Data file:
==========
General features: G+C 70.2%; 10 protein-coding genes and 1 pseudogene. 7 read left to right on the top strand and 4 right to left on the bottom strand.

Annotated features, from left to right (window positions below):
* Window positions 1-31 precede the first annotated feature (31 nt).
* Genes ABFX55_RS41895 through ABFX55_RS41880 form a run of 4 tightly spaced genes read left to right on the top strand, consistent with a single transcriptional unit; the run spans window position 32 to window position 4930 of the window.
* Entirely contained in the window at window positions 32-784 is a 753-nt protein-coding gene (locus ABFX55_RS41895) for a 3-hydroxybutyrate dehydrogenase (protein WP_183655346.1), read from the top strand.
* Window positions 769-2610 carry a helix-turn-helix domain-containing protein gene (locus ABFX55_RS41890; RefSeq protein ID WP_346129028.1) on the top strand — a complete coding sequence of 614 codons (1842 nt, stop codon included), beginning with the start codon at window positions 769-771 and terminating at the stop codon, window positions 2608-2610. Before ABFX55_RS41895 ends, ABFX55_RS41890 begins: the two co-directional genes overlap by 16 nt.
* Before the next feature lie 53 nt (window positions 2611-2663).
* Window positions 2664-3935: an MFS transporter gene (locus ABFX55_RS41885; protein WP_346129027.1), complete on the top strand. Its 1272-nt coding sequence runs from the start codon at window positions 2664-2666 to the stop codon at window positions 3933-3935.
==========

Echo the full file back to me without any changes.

General features: G+C 70.2%; 10 protein-coding genes and 1 pseudogene. 7 read left to right on the top strand and 4 right to left on the bottom strand.

Annotated features, from left to right (window positions below):
* Window positions 1-31 precede the first annotated feature (31 nt).
* Genes ABFX55_RS41895 through ABFX55_RS41880 form a run of 4 tightly spaced genes read left to right on the top strand, consistent with a single transcriptional unit; the run spans window position 32 to window position 4930 of the window.
* Entirely contained in the window at window positions 32-784 is a 753-nt protein-coding gene (locus ABFX55_RS41895) for a 3-hydroxybutyrate dehydrogenase (protein WP_183655346.1), read from the top strand.
* Window positions 769-2610 carry a helix-turn-helix domain-containing protein gene (locus ABFX55_RS41890; RefSeq protein ID WP_346129028.1) on the top strand — a complete coding sequence of 614 codons (1842 nt, stop codon included), beginning with the start codon at window positions 769-771 and terminating at the stop codon, window positions 2608-2610. Before ABFX55_RS41895 ends, ABFX55_RS41890 begins: the two co-directional genes overlap by 16 nt.
* Before the next feature lie 53 nt (window positions 2611-2663).
* Window positions 2664-3935: an MFS transporter gene (locus ABFX55_RS41885; protein WP_346129027.1), complete on the top strand. Its 1272-nt coding sequence runs from the start codon at window positions 2664-2666 to the stop codon at window positions 3933-3935.